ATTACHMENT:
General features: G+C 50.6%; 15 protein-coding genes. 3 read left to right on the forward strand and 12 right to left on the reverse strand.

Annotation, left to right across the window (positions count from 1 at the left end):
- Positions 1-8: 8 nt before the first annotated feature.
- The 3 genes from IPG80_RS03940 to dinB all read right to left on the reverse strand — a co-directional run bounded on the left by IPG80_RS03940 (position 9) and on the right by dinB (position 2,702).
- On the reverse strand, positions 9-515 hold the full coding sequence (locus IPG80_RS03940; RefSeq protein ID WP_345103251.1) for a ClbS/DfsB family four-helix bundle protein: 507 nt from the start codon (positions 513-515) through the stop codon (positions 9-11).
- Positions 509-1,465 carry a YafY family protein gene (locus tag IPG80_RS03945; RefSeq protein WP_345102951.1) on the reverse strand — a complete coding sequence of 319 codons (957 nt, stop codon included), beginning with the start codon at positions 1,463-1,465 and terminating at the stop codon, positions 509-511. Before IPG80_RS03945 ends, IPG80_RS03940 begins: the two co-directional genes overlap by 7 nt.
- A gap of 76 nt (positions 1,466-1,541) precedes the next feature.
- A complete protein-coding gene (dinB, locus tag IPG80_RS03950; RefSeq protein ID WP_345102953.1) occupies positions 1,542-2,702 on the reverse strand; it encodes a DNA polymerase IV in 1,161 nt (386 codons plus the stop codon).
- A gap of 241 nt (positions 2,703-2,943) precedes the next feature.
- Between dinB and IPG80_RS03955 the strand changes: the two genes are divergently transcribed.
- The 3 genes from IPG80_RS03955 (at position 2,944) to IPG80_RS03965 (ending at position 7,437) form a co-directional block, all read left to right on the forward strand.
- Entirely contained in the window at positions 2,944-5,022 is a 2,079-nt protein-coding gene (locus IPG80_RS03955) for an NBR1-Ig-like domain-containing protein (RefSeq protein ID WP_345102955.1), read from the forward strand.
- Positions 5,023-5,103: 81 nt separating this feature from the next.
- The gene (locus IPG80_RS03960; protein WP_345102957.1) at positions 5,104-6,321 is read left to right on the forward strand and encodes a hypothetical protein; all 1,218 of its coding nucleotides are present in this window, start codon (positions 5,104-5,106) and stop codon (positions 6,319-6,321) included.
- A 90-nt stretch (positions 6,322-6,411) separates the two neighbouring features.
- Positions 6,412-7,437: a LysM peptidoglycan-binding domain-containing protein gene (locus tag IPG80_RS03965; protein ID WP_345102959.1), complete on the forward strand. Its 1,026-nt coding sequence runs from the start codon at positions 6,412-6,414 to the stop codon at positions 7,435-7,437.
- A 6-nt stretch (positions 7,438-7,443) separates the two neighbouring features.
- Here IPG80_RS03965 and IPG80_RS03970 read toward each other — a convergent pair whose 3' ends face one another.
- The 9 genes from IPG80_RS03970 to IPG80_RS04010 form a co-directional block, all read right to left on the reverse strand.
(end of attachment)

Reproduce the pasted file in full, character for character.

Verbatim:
General features: G+C 50.6%; 15 protein-coding genes. 3 read left to right on the forward strand and 12 right to left on the reverse strand.

Annotation, left to right across the window (positions count from 1 at the left end):
- Positions 1-8: 8 nt before the first annotated feature.
- The 3 genes from IPG80_RS03940 to dinB all read right to left on the reverse strand — a co-directional run bounded on the left by IPG80_RS03940 (position 9) and on the right by dinB (position 2,702).
- On the reverse strand, positions 9-515 hold the full coding sequence (locus IPG80_RS03940; RefSeq protein ID WP_345103251.1) for a ClbS/DfsB family four-helix bundle protein: 507 nt from the start codon (positions 513-515) through the stop codon (positions 9-11).
- Positions 509-1,465 carry a YafY family protein gene (locus tag IPG80_RS03945; RefSeq protein WP_345102951.1) on the reverse strand — a complete coding sequence of 319 codons (957 nt, stop codon included), beginning with the start codon at positions 1,463-1,465 and terminating at the stop codon, positions 509-511. Before IPG80_RS03945 ends, IPG80_RS03940 begins: the two co-directional genes overlap by 7 nt.
- A gap of 76 nt (positions 1,466-1,541) precedes the next feature.
- A complete protein-coding gene (dinB, locus tag IPG80_RS03950; RefSeq protein ID WP_345102953.1) occupies positions 1,542-2,702 on the reverse strand; it encodes a DNA polymerase IV in 1,161 nt (386 codons plus the stop codon).
- A gap of 241 nt (positions 2,703-2,943) precedes the next feature.
- Between dinB and IPG80_RS03955 the strand changes: the two genes are divergently transcribed.
- The 3 genes from IPG80_RS03955 (at position 2,944) to IPG80_RS03965 (ending at position 7,437) form a co-directional block, all read left to right on the forward strand.
- Entirely contained in the window at positions 2,944-5,022 is a 2,079-nt protein-coding gene (locus IPG80_RS03955) for an NBR1-Ig-like domain-containing protein (RefSeq protein ID WP_345102955.1), read from the forward strand.
- Positions 5,023-5,103: 81 nt separating this feature from the next.
- The gene (locus IPG80_RS03960; protein WP_345102957.1) at positions 5,104-6,321 is read left to right on the forward strand and encodes a hypothetical protein; all 1,218 of its coding nucleotides are present in this window, start codon (positions 5,104-5,106) and stop codon (positions 6,319-6,321) included.
- A 90-nt stretch (positions 6,322-6,411) separates the two neighbouring features.
- Positions 6,412-7,437: a LysM peptidoglycan-binding domain-containing protein gene (locus tag IPG80_RS03965; protein ID WP_345102959.1), complete on the forward strand. Its 1,026-nt coding sequence runs from the start codon at positions 6,412-6,414 to the stop codon at positions 7,435-7,437.
- A 6-nt stretch (positions 7,438-7,443) separates the two neighbouring features.
- Here IPG80_RS03965 and IPG80_RS03970 read toward each other — a convergent pair whose 3' ends face one another.
- The 9 genes from IPG80_RS03970 to IPG80_RS04010 form a co-directional block, all read right to left on the reverse strand.